The Ideal Intervention Paper for CPE students was adapted from a cognitive therapy template to consolidate learnings and to allow replication. Since 2006 a growing number of students across the ACPE regions have completed Ideal Intervention Papers. These, and lately more concise Ideal Intervention Forms for students and for experienced practitioners, are being collected for editing and inclusion in a knowledge base. Editors will transform these IIPs and IIFs into Potential Best Practices. Other practitioners then access the knowledge base to inform their own interventions. If recipients of that care rate it as effective, the designation Tentative Best Practice will be applied and the cycle repeated by other chaplains, culminating in the designation Spiritual Care Best Practice. An introductory presentation was given at the Society's First Annual Conference. A case study and scenario are the foci of this second presentation.
Intervention Form & Instructions
Assistant Professor and Chaplain
Rush University Medical Center
Co-author: George Fitchett, PhD
Religious belief has been shown to be associated with lower levels of depression through the mediation of hopelessness. The purpose of this study was to examine the impact of religious belief on response to treatment for depression. It further hypothesized that hopelessness would mediate the effect of belief on response. Shortly after admission to inpatient or outpatient treatment for clinical depression and 8 weeks later, 136 adult patients completed the Beck Depression Inventory, the Beck Hopelessness Scale and the Religious Well-Being Scale. Logistic regression models supported an association of baseline religious belief, but not baseline hopelessness, with a 50% reduction in symptoms from admission. Belief in a concerned God might be important for patients in countering negative aspects of depression. It is possible that persons experiencing religious distress might do more poorly in recovery. Clinicians need to be aware of the role of religion for their clients.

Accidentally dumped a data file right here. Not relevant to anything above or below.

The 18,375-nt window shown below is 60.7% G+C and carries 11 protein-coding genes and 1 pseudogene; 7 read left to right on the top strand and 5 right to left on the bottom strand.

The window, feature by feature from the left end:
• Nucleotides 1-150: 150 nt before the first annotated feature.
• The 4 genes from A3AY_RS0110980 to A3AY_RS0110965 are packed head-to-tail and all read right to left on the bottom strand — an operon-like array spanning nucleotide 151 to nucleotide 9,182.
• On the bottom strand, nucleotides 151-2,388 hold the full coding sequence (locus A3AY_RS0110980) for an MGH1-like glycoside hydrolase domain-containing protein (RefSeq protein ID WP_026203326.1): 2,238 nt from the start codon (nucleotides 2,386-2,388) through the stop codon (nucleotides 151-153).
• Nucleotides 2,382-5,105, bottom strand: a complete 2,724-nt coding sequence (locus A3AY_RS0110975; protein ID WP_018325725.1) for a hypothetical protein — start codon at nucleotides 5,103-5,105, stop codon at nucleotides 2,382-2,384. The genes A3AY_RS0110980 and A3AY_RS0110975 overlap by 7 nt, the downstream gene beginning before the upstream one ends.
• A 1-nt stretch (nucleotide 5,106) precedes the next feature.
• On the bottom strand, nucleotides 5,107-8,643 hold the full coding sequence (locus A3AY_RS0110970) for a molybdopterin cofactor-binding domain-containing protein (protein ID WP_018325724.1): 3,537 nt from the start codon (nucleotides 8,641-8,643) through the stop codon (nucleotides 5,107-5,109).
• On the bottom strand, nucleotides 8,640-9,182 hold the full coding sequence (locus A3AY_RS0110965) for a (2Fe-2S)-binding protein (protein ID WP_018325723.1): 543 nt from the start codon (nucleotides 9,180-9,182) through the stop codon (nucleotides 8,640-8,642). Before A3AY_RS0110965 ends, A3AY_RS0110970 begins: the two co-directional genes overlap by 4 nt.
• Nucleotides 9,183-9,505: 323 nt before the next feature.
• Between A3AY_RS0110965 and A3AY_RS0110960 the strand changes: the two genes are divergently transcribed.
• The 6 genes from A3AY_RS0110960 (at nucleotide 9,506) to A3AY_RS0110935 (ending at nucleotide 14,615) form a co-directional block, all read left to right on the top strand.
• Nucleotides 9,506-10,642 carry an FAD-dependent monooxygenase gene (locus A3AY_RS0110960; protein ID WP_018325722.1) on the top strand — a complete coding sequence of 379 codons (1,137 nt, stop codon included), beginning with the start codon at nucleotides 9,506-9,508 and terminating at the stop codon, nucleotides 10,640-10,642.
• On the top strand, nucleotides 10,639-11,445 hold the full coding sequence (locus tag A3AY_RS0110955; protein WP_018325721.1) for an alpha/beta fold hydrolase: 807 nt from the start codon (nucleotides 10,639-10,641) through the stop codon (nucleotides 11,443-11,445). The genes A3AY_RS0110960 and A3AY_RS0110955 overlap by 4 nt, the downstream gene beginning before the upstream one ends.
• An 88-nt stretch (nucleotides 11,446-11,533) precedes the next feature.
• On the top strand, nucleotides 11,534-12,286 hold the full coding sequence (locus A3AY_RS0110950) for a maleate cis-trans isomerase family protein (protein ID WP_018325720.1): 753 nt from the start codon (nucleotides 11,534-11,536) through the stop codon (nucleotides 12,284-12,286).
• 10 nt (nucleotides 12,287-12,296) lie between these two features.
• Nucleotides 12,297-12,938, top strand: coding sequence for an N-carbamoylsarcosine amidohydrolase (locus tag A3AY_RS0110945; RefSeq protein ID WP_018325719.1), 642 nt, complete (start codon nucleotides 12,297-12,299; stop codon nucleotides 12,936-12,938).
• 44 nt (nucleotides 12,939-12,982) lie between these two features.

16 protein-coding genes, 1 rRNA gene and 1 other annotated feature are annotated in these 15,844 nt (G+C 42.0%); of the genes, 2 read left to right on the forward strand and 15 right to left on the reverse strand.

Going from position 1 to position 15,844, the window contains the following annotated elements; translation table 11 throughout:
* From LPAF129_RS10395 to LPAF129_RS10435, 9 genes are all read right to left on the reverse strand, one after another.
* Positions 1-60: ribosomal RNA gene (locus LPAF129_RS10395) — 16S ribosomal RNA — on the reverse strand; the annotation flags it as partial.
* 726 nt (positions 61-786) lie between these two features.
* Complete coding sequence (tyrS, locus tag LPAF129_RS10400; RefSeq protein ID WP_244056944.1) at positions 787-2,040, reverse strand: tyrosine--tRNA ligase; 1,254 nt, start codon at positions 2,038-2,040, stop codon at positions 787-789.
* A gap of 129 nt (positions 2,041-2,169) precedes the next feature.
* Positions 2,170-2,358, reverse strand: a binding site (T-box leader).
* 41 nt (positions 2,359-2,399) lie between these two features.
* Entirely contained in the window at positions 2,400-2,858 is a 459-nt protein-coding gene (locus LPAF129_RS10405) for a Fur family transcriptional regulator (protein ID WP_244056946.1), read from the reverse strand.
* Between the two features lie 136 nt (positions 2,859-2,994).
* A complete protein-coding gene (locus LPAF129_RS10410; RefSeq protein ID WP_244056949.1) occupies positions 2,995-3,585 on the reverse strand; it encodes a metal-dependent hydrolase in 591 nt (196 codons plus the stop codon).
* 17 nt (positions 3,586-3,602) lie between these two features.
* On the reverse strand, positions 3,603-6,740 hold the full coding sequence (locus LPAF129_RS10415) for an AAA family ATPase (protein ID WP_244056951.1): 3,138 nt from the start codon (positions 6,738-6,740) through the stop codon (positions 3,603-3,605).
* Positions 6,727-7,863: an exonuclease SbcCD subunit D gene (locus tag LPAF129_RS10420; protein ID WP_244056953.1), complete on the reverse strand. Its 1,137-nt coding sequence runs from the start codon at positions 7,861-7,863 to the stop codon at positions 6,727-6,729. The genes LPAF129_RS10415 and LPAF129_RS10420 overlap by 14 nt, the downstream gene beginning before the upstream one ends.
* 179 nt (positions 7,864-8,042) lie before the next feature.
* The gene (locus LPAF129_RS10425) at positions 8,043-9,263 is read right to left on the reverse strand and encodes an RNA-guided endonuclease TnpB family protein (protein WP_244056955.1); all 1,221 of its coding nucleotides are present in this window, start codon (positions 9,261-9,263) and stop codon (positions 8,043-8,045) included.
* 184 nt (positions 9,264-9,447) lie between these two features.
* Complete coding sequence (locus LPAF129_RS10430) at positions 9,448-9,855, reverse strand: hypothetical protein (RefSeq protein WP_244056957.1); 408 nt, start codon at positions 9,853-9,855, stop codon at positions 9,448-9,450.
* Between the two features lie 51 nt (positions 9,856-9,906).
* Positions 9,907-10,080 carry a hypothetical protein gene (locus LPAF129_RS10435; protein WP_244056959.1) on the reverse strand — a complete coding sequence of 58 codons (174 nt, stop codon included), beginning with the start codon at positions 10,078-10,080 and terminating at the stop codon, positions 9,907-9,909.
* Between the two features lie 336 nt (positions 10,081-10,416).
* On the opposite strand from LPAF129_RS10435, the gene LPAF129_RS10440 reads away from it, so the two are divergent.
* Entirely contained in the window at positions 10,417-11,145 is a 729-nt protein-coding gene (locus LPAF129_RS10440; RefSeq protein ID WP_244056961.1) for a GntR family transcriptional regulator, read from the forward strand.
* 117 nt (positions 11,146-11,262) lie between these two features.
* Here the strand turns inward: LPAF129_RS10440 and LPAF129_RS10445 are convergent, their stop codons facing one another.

Counseling Psychology Intern, Duke University
Doctoral Candidate, Indiana University-Bloomington
The study uses qualitative methodology to understand the nature of spiritual experiences that resemble self-realization or oneness of participants who come from different religious and national backgrounds. The study draws upon Habermas' theory of communicative action to explore narratives, the linguistic structures, and representational knowledge used by participants to comprehend and communicate such an indescribable experience. Reconstructive analysis was used to draw out implicit meanings and linguistic structures such as metaphors, paradoxes, analogies, stories, and implicit theories from comprehensive interviews and make them explicit. Results show striking similarities in insights across all four participants regarding core aspects of spirituality. These findings are also well reflected in spiritual teachings and literature across different religions, nations, and traditions. The analysis showed differences between participants in the symbolic representations and their own unique imagery they used to communicate their experience. In spite of varied experiences and diverse representations, the essence of spiritual understanding was similar across all participants.